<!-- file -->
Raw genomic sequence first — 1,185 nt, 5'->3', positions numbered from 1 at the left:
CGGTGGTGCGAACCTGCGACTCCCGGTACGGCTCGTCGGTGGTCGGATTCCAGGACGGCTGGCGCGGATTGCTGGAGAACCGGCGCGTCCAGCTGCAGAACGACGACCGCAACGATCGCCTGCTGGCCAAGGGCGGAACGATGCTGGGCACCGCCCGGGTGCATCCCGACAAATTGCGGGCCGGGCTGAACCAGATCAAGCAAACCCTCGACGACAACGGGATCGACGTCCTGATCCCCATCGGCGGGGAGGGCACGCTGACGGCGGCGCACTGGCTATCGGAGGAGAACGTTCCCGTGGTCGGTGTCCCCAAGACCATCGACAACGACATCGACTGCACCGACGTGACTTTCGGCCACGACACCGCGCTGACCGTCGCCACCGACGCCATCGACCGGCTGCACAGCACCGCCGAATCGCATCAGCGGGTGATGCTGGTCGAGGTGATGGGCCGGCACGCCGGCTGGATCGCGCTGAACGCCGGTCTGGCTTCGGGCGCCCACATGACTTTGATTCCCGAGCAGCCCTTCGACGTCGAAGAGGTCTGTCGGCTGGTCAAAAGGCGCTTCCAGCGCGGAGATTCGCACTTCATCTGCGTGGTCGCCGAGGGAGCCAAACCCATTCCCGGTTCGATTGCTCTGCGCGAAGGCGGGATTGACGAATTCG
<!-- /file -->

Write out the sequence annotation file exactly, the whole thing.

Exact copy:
Raw genomic sequence first — 1,185 nt, 5'->3', positions numbered from 1 at the left:
CGGTGGTGCGAACCTGCGACTCCCGGTACGGCTCGTCGGTGGTCGGATTCCAGGACGGCTGGCGCGGATTGCTGGAGAACCGGCGCGTCCAGCTGCAGAACGACGACCGCAACGATCGCCTGCTGGCCAAGGGCGGAACGATGCTGGGCACCGCCCGGGTGCATCCCGACAAATTGCGGGCCGGGCTGAACCAGATCAAGCAAACCCTCGACGACAACGGGATCGACGTCCTGATCCCCATCGGCGGGGAGGGCACGCTGACGGCGGCGCACTGGCTATCGGAGGAGAACGTTCCCGTGGTCGGTGTCCCCAAGACCATCGACAACGACATCGACTGCACCGACGTGACTTTCGGCCACGACACCGCGCTGACCGTCGCCACCGACGCCATCGACCGGCTGCACAGCACCGCCGAATCGCATCAGCGGGTGATGCTGGTCGAGGTGATGGGCCGGCACGCCGGCTGGATCGCGCTGAACGCCGGTCTGGCTTCGGGCGCCCACATGACTTTGATTCCCGAGCAGCCCTTCGACGTCGAAGAGGTCTGTCGGCTGGTCAAAAGGCGCTTCCAGCGCGGAGATTCGCACTTCATCTGCGTGGTCGCCGAGGGAGCCAAACCCATTCCCGGTTCGATTGCTCTGCGCGAAGGCGGGATTGACGAATTCG